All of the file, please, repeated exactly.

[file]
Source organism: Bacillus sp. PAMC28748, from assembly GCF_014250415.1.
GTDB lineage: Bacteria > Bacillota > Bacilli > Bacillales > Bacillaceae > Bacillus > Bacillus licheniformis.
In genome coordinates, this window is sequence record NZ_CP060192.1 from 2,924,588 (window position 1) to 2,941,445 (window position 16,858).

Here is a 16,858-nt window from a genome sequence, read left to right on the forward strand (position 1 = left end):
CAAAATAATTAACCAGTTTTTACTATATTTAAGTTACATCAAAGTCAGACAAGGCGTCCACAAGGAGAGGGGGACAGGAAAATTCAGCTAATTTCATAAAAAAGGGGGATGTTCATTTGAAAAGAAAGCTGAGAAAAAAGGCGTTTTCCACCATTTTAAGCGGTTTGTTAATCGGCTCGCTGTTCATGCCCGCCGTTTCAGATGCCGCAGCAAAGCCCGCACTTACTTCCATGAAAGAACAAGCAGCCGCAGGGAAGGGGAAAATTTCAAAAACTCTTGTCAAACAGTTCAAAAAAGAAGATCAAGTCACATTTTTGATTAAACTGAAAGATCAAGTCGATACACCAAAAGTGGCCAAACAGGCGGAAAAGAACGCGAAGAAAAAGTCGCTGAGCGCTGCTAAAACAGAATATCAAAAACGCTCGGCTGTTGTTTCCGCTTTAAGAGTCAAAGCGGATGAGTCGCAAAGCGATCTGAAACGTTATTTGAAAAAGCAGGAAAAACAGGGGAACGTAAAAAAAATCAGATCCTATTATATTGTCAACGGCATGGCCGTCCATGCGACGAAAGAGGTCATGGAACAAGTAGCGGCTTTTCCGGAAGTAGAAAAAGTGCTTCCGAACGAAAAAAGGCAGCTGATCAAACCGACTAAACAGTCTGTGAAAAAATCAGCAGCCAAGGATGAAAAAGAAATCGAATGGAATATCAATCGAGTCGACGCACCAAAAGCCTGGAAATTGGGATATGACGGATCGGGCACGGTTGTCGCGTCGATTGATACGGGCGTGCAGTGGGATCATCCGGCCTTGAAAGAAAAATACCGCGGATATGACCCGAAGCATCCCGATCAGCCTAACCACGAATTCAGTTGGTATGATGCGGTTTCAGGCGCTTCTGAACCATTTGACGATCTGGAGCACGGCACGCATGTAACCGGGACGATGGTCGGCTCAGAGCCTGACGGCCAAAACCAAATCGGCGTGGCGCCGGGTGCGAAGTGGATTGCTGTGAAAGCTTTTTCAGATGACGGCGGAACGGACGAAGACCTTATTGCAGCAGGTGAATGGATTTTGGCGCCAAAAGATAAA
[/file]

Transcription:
Source organism: Bacillus sp. PAMC28748, from assembly GCF_014250415.1.
GTDB lineage: Bacteria > Bacillota > Bacilli > Bacillales > Bacillaceae > Bacillus > Bacillus licheniformis.
In genome coordinates, this window is sequence record NZ_CP060192.1 from 2,924,588 (window position 1) to 2,941,445 (window position 16,858).

Here is a 16,858-nt window from a genome sequence, read left to right on the forward strand (position 1 = left end):
CAAAATAATTAACCAGTTTTTACTATATTTAAGTTACATCAAAGTCAGACAAGGCGTCCACAAGGAGAGGGGGACAGGAAAATTCAGCTAATTTCATAAAAAAGGGGGATGTTCATTTGAAAAGAAAGCTGAGAAAAAAGGCGTTTTCCACCATTTTAAGCGGTTTGTTAATCGGCTCGCTGTTCATGCCCGCCGTTTCAGATGCCGCAGCAAAGCCCGCACTTACTTCCATGAAAGAACAAGCAGCCGCAGGGAAGGGGAAAATTTCAAAAACTCTTGTCAAACAGTTCAAAAAAGAAGATCAAGTCACATTTTTGATTAAACTGAAAGATCAAGTCGATACACCAAAAGTGGCCAAACAGGCGGAAAAGAACGCGAAGAAAAAGTCGCTGAGCGCTGCTAAAACAGAATATCAAAAACGCTCGGCTGTTGTTTCCGCTTTAAGAGTCAAAGCGGATGAGTCGCAAAGCGATCTGAAACGTTATTTGAAAAAGCAGGAAAAACAGGGGAACGTAAAAAAAATCAGATCCTATTATATTGTCAACGGCATGGCCGTCCATGCGACGAAAGAGGTCATGGAACAAGTAGCGGCTTTTCCGGAAGTAGAAAAAGTGCTTCCGAACGAAAAAAGGCAGCTGATCAAACCGACTAAACAGTCTGTGAAAAAATCAGCAGCCAAGGATGAAAAAGAAATCGAATGGAATATCAATCGAGTCGACGCACCAAAAGCCTGGAAATTGGGATATGACGGATCGGGCACGGTTGTCGCGTCGATTGATACGGGCGTGCAGTGGGATCATCCGGCCTTGAAAGAAAAATACCGCGGATATGACCCGAAGCATCCCGATCAGCCTAACCACGAATTCAGTTGGTATGATGCGGTTTCAGGCGCTTCTGAACCATTTGACGATCTGGAGCACGGCACGCATGTAACCGGGACGATGGTCGGCTCAGAGCCTGACGGCCAAAACCAAATCGGCGTGGCGCCGGGTGCGAAGTGGATTGCTGTGAAAGCTTTTTCAGATGACGGCGGAACGGACGAAGACCTTATTGCAGCAGGTGAATGGATTTTGGCGCCAAAAGATAAA